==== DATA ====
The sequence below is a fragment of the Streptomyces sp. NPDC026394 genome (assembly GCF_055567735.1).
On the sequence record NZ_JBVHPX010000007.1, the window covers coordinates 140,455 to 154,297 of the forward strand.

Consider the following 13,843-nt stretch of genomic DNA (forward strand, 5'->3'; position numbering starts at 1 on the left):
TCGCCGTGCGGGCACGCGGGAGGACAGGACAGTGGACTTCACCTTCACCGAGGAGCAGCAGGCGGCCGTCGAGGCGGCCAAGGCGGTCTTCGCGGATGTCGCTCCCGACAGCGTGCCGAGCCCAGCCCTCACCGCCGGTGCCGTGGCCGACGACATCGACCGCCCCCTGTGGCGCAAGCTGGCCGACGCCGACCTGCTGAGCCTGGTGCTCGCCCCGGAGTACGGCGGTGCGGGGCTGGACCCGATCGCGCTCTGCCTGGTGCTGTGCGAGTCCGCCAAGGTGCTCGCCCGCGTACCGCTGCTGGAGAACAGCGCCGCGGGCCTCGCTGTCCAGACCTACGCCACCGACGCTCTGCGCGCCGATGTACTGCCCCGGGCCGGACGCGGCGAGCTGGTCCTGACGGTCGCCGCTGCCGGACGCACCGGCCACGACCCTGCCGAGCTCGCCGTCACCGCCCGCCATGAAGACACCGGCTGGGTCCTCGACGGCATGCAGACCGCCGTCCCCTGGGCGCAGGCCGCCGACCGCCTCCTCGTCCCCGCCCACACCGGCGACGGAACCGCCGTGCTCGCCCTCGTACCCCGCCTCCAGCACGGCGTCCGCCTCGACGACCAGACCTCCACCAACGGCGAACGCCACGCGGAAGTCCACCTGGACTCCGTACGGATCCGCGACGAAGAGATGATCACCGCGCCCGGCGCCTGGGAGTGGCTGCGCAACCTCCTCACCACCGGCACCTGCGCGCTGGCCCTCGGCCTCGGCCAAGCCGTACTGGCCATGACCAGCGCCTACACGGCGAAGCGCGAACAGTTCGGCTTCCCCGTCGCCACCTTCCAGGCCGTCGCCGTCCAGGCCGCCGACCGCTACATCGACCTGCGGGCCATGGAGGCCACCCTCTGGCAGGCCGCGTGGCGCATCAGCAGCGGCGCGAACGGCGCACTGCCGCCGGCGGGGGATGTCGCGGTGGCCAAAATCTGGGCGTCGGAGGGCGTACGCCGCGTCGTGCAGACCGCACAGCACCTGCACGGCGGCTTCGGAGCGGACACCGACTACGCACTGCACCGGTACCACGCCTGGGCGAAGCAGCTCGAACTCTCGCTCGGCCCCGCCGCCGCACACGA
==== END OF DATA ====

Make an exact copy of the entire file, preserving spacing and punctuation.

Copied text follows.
The sequence below is a fragment of the Streptomyces sp. NPDC026394 genome (assembly GCF_055567735.1).
On the sequence record NZ_JBVHPX010000007.1, the window covers coordinates 140,455 to 154,297 of the forward strand.

Consider the following 13,843-nt stretch of genomic DNA (forward strand, 5'->3'; position numbering starts at 1 on the left):
TCGCCGTGCGGGCACGCGGGAGGACAGGACAGTGGACTTCACCTTCACCGAGGAGCAGCAGGCGGCCGTCGAGGCGGCCAAGGCGGTCTTCGCGGATGTCGCTCCCGACAGCGTGCCGAGCCCAGCCCTCACCGCCGGTGCCGTGGCCGACGACATCGACCGCCCCCTGTGGCGCAAGCTGGCCGACGCCGACCTGCTGAGCCTGGTGCTCGCCCCGGAGTACGGCGGTGCGGGGCTGGACCCGATCGCGCTCTGCCTGGTGCTGTGCGAGTCCGCCAAGGTGCTCGCCCGCGTACCGCTGCTGGAGAACAGCGCCGCGGGCCTCGCTGTCCAGACCTACGCCACCGACGCTCTGCGCGCCGATGTACTGCCCCGGGCCGGACGCGGCGAGCTGGTCCTGACGGTCGCCGCTGCCGGACGCACCGGCCACGACCCTGCCGAGCTCGCCGTCACCGCCCGCCATGAAGACACCGGCTGGGTCCTCGACGGCATGCAGACCGCCGTCCCCTGGGCGCAGGCCGCCGACCGCCTCCTCGTCCCCGCCCACACCGGCGACGGAACCGCCGTGCTCGCCCTCGTACCCCGCCTCCAGCACGGCGTCCGCCTCGACGACCAGACCTCCACCAACGGCGAACGCCACGCGGAAGTCCACCTGGACTCCGTACGGATCCGCGACGAAGAGATGATCACCGCGCCCGGCGCCTGGGAGTGGCTGCGCAACCTCCTCACCACCGGCACCTGCGCGCTGGCCCTCGGCCTCGGCCAAGCCGTACTGGCCATGACCAGCGCCTACACGGCGAAGCGCGAACAGTTCGGCTTCCCCGTCGCCACCTTCCAGGCCGTCGCCGTCCAGGCCGCCGACCGCTACATCGACCTGCGGGCCATGGAGGCCACCCTCTGGCAGGCCGCGTGGCGCATCAGCAGCGGCGCGAACGGCGCACTGCCGCCGGCGGGGGATGTCGCGGTGGCCAAAATCTGGGCGTCGGAGGGCGTACGCCGCGTCGTGCAGACCGCACAGCACCTGCACGGCGGCTTCGGAGCGGACACCGACTACGCACTGCACCGGTACCACGCCTGGGCGAAGCAGCTCGAACTCTCGCTCGGCCCCGCCGCCGCACACGA